|Publication number||US5044552 A|
|Application number||US 07/430,032|
|Publication date||Sep 3, 1991|
|Filing date||Nov 1, 1989|
|Priority date||Nov 1, 1989|
|Publication number||07430032, 430032, US 5044552 A, US 5044552A, US-A-5044552, US5044552 A, US5044552A|
|Inventors||Frederick E. Becker, Leo A. Smolensky, John Balsavich|
|Original Assignee||The United States Of America As Represented By The United States Department Of Energy|
|Export Citation||BiBTeX, EndNote, RefMan|
|Patent Citations (15), Non-Patent Citations (2), Referenced by (39), Classifications (5), Legal Events (5)|
|External Links: USPTO, USPTO Assignment, Espacenet|
The government has rights in this invention pursuant to contract number DE-AC22-87PC79650 awarded by the U.S. Department of Energy.
The present invention relates generally to fuel atomizers and more particularly to a supersonic coal water slurry fuel atomizer.
Twin fuel atomizers are designed to break up a stream of liquid by contacting it with gas or steam traveling at a high velocity. The degree of break up of the liquid is achieved through the type of nozzle utilized for atomization. It is important that the characteristics of the nozzle remain constant in order to provide a constant degree of atomization. However, the liquid which is being atomized may be abrasive which ultimately leads to erosion of the nozzle and deterioration of the nozzle's properties.
Nozzles for atomizing fuel are utilized in various fields for various purposes. The twin fluid atomizer may comprise a liquid supply tube surrounded by a coaxial gas supply tube. Traditional twin fluid atomizers are subject to erosion. Erosion is especially apparent in twin fluid atomizers which atomize coal water slurry.
Coal water slurries generally comprise a liquid carrier and a solid carbonaceous fuel. The coal water slurry is highly abrasive due to the presence of the solid carbonaceous fuel. In the traditional twin fluid atomizers, high velocities of the coal water slurry are necessary for atomization which leads to severe erosion of exposed portions of the atomizer. Such erosion ultimately destroys the properties of the atomizer.
Erosion is not the only problem encountered with traditional twin fluid atomizers. Another problem with traditional twin fluid atomizers is that the secondary fluid used to atomize the coal water slurry is typically compressed air or steam at pressures between 50 to 100 psi or greater. A high pressure pump is required to inject the coal water slurry at a pressure above the pressure of the secondary fluid. High pressure pumps are expensive and can subject the coal water slurry to a high degree of shear and thereby degrade shear sensitive slurries before they enter the atomizer. Degradation of the slurries is not desirable.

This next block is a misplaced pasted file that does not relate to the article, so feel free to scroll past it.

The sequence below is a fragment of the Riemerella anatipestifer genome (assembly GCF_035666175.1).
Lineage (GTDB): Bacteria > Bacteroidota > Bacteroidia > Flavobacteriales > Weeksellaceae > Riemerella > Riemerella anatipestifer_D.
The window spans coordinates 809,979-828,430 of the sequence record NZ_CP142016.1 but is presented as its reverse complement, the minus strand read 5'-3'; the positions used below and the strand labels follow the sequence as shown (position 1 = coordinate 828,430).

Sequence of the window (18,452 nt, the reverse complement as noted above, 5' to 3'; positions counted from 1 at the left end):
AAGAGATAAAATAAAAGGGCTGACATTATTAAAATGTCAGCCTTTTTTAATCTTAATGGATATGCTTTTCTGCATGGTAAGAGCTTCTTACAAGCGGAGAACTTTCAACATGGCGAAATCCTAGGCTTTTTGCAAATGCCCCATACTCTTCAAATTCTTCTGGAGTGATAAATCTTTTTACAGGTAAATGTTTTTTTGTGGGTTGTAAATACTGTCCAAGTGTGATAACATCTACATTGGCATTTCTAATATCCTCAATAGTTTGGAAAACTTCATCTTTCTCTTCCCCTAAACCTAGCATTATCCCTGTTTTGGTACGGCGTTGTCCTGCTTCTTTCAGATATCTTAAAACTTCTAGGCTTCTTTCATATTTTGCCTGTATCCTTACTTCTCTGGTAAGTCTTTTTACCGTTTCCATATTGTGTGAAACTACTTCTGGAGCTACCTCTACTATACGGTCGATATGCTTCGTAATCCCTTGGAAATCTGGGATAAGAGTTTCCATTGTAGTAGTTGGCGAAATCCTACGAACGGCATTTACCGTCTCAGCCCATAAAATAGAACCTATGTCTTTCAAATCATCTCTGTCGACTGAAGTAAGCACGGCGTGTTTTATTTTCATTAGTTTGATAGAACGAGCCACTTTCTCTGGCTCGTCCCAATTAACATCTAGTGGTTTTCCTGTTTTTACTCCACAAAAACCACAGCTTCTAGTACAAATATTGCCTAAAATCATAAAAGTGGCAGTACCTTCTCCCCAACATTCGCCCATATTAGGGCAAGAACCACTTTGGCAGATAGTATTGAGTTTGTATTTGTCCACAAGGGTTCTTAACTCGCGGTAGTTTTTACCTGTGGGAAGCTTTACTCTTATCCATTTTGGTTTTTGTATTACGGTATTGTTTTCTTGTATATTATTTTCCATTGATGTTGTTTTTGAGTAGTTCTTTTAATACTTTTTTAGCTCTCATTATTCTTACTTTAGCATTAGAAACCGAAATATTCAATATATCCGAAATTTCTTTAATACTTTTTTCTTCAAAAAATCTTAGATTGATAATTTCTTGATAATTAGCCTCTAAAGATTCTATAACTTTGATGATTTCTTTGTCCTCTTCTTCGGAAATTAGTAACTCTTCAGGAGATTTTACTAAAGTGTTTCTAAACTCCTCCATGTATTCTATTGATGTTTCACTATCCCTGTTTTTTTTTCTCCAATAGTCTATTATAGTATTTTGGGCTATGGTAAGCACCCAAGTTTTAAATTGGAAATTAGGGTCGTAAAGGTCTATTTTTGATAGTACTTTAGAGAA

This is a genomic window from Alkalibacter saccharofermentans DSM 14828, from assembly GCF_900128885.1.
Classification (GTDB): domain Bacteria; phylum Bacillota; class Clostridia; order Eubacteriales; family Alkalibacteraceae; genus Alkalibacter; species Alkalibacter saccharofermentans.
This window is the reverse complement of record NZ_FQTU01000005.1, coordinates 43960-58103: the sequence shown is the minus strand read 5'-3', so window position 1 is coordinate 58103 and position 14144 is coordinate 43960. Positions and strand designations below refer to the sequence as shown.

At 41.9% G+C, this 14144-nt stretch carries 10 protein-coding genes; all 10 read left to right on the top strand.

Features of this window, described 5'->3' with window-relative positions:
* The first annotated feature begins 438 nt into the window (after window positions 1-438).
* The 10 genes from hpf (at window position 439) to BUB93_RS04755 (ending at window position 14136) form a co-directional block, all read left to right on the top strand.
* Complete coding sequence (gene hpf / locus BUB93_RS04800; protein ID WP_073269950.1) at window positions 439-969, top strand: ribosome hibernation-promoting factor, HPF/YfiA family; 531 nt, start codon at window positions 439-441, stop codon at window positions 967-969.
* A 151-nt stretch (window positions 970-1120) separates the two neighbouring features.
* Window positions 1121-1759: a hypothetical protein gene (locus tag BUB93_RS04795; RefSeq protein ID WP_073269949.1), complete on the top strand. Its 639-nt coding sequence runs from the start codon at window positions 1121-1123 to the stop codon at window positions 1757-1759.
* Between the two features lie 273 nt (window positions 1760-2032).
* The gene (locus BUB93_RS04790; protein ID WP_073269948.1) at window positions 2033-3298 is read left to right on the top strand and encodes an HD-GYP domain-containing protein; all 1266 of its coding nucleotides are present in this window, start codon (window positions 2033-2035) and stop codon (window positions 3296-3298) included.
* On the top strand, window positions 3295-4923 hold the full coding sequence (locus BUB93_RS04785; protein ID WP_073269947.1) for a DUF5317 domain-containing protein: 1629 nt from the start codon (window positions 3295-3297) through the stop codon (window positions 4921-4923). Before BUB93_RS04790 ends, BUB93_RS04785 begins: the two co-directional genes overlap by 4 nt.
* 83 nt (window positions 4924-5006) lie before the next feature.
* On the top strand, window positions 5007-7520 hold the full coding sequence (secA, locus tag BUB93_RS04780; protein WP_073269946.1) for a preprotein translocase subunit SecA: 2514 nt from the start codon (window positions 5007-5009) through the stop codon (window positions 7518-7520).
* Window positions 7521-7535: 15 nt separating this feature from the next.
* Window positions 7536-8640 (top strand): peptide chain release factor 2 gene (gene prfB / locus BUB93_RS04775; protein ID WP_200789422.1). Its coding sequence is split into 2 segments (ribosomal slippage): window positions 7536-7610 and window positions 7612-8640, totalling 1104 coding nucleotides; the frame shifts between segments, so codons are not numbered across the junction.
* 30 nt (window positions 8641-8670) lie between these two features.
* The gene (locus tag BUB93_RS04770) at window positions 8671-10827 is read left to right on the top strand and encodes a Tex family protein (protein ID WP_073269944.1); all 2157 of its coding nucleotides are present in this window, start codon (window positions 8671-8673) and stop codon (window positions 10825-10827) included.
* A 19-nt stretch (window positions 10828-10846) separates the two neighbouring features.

U.S. Pat. No. 4,171,091 discloses a twin fuel sprayer comprising a liquid supply tube surrounded by a coaxial gas or gas mixture supply tube. Since the device mixes fuel inside the sprayer, the sprayer is subjected to erosion. PG,4
U.S. Pat. No. 4,762,532 also discloses a twin-fluid nozzle which may combine a carbonaceous slurry and a gas. The nozzle is made adjustable so as to provide a substantially constant mixing energy.
Other devices are known for achieving atomization. Although these devices have their advantages, they suffer from a number of problems such as erosion within the nozzle, plugging of the nozzle, the need for high pressure pumps, etc.
There continues to be a need for coal water slurry atomizers which overcome the shortcomings of the prior art.
The present invention overcomes the shortcomings of the prior art by providing a coal water slurry atomizer utilizing supersonic gas velocities. The present invention has many advantages over other atomizers such as decreased erosion of the nozzle and elimination of high pressure pumps.
The coal water slurry atomizer of the present invention allows for atomization to occur outside the nozzle. With this approach, nozzle erosion is minimized as the coal water slurry velocity within the nozzle itself can be extremely small.
Further, atomizer pressure is essentially atmospheric at the nozzle discharge in the present invention, thereby allowing for coal water slurry pumps which only require enough pressure to overcome delivery line losses. Thus, inexpensive, low pressure metering pumps can be used.
A further advantage of the present invention is that the atomizer utilizes supersonic air velocities to atomize the coal water slurry. By using supersonic velocities, higher shear forces can be obtained while using less atomizing air. In this manner, the atomizer of the present invention requires a lower parasitic power requirement than more traditional approaches.
The present invention is achieved by providing an atomizer comprising a central tube defining a coal water slurry passageway, an annular sleeve surrounding the central tube and defining an annular passageway for the flow of a gas and a converging/diverging section in the annular passageway which causes gas to emerge from the annular sleeve at supersonic velocities.
FIG. 1(a) is a cross-sectional view of the supersonic coal water slurry atomizer of the present invention.
FIG. 1(b) is a front cross-sectional view of the atomizer shown in FIG. 1(a).
FIG. 2 is a graph showing the relative shear between air and coal water slurry.
FIG. 3 is a graph showing coal water slurry atomizer discharge coefficient.
The supersonic coal water slurry atomizer of the present invention can be achieved by providing supersonic gas velocities for atomization of coal water slurry through shearing action.